Glory over Everything

Glory Over Everything: Beyond The Kitchen House by Kathleen Grissom (Simon & Schuster, 2016)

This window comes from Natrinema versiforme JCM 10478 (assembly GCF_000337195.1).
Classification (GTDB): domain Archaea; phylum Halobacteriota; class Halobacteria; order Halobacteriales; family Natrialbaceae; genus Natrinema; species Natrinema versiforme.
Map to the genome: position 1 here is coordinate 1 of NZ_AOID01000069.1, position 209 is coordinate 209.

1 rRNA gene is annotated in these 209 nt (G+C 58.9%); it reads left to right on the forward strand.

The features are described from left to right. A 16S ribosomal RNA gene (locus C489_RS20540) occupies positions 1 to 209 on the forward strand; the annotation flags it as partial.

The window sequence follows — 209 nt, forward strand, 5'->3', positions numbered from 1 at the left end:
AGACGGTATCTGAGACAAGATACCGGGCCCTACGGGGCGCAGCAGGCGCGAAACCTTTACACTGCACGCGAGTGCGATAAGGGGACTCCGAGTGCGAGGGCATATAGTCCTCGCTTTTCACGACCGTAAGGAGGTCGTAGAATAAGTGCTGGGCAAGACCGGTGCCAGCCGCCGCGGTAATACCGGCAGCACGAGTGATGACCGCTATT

This work of historical fiction reminds readers of the horrors of American slavery while telling a moderately suspenseful tale. It is the sequel to her novel The Kitchen House which I have not read, but that didn’t matter. I found the writing style stilted and self-conscious, but other readers may not be bothered by this. It was disturbing to learn that being free, and even being white, did not protect anyone from being seized and sold into slavery in the America of two hundred years ago. The value placed on people’s lives seemed to be very low, which might be partly due to how common death was for all ages. At least half the main characters in this book die, so don’t get too attached. Sadly, children in that time apparently behaved just as thoughtlessly as they always have, even though disobeying their parents could lead to much more serious consequences.

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